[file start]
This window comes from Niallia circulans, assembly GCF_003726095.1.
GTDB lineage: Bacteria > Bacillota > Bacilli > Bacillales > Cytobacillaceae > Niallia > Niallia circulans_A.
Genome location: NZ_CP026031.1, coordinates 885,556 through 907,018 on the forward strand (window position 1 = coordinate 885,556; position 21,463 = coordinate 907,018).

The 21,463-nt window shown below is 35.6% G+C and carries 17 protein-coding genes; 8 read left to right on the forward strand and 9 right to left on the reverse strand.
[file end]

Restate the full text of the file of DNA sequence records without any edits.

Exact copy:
This window comes from Niallia circulans, assembly GCF_003726095.1.
GTDB lineage: Bacteria > Bacillota > Bacilli > Bacillales > Cytobacillaceae > Niallia > Niallia circulans_A.
Genome location: NZ_CP026031.1, coordinates 885,556 through 907,018 on the forward strand (window position 1 = coordinate 885,556; position 21,463 = coordinate 907,018).

The 21,463-nt window shown below is 35.6% G+C and carries 17 protein-coding genes; 8 read left to right on the forward strand and 9 right to left on the reverse strand.